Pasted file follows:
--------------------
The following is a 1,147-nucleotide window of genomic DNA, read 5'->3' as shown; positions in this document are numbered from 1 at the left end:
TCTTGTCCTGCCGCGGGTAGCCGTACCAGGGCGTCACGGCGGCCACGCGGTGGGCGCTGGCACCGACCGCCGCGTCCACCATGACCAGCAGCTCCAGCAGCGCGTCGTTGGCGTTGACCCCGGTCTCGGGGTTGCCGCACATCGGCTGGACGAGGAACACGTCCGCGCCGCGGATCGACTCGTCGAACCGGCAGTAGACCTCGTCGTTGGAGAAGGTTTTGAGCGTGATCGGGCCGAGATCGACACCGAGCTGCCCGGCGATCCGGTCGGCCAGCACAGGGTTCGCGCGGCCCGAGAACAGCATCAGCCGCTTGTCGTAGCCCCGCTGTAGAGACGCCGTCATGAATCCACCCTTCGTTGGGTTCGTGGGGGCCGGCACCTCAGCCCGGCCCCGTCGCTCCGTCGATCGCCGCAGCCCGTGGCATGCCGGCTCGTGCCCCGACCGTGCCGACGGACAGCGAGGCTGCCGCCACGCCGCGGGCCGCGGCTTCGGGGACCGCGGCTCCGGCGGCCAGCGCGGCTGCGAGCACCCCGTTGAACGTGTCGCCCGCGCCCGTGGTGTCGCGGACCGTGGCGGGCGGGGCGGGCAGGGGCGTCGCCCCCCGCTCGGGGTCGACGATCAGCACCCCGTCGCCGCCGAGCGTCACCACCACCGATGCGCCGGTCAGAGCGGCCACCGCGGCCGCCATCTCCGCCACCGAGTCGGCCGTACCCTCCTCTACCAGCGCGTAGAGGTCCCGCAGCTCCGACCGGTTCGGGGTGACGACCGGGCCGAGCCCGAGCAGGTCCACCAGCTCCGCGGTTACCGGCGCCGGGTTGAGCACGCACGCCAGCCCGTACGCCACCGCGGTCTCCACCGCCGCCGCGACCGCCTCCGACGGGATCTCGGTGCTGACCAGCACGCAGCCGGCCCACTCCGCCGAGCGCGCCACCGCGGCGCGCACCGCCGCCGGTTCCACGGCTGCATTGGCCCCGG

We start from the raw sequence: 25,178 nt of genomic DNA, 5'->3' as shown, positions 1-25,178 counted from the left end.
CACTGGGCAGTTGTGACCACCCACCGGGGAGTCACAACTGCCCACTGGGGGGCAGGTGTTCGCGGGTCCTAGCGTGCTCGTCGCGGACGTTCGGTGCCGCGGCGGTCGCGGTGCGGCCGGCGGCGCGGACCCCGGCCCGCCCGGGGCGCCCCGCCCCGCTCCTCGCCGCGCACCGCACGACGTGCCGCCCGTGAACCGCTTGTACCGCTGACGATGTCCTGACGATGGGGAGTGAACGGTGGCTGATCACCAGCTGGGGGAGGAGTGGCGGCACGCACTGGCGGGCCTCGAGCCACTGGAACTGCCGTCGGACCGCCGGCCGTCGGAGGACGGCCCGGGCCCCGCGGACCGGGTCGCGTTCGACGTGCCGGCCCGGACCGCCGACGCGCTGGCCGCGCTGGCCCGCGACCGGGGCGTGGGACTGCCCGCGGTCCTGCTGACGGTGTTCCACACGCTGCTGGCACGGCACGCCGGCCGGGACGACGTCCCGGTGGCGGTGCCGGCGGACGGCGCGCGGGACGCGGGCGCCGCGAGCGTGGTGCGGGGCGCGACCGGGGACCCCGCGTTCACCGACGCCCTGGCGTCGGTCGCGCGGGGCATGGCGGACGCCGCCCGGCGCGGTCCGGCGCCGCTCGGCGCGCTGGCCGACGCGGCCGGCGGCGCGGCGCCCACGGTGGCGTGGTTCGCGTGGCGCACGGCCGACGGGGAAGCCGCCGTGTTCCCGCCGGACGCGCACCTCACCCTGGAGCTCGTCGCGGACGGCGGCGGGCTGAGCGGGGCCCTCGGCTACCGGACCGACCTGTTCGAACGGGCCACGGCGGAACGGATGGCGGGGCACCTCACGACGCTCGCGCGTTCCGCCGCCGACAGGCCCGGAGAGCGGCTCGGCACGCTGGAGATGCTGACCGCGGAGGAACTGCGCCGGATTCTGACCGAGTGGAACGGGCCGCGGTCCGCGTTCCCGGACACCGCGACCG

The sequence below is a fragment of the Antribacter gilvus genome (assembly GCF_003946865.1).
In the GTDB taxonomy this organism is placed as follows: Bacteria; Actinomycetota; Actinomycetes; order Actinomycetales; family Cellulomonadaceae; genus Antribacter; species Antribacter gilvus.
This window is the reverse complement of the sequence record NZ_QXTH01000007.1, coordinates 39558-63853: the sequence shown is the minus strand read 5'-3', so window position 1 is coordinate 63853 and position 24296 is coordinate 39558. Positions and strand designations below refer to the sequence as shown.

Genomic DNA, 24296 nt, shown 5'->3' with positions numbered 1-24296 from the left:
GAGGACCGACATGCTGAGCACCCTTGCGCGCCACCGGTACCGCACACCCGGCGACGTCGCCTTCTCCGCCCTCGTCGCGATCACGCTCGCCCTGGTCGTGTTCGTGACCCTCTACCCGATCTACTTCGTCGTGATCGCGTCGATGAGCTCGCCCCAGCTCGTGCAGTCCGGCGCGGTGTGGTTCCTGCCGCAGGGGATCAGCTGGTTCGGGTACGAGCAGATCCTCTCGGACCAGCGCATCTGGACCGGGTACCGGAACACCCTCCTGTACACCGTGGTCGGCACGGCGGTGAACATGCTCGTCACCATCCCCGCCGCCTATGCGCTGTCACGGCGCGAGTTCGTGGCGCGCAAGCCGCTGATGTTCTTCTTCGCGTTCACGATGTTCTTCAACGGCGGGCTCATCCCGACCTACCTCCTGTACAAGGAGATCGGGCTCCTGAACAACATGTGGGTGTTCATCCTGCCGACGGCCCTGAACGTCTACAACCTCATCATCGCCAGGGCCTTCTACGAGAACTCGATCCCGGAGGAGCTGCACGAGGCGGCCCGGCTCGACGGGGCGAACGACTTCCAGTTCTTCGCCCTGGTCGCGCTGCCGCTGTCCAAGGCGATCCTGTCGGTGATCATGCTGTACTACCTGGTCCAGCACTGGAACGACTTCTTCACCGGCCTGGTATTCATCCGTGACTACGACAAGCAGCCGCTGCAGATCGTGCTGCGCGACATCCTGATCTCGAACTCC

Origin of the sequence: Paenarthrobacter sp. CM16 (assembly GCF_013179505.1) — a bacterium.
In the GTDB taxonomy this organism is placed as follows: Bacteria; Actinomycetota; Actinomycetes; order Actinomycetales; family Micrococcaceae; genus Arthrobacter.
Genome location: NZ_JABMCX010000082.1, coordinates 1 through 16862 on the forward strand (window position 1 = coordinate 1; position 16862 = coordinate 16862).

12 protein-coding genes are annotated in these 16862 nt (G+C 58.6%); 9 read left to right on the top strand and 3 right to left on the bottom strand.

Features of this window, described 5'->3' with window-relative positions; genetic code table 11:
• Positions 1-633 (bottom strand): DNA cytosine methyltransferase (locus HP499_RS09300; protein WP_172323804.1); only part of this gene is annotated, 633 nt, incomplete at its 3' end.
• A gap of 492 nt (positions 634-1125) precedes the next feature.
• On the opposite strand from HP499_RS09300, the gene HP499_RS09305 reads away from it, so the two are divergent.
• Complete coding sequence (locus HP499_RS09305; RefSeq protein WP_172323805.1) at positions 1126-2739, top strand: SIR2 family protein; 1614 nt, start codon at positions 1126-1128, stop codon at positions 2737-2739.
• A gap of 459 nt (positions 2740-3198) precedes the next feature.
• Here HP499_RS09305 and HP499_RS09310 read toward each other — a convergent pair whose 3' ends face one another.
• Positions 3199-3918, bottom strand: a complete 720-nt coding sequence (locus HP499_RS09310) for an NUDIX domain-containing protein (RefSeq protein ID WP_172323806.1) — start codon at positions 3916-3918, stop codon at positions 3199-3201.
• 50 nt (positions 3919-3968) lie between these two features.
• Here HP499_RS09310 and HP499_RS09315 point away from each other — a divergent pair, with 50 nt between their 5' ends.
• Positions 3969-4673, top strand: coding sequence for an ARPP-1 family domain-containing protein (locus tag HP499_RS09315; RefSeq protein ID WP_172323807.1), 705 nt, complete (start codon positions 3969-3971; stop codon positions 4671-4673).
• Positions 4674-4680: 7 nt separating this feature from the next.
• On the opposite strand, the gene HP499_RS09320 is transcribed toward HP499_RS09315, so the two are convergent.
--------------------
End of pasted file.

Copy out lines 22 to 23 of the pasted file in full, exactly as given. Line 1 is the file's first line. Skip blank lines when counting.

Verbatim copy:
• 50 nt (positions 3919-3968) lie between these two features.
• Here HP499_RS09310 and HP499_RS09315 point away from each other — a divergent pair, with 50 nt between their 5' ends.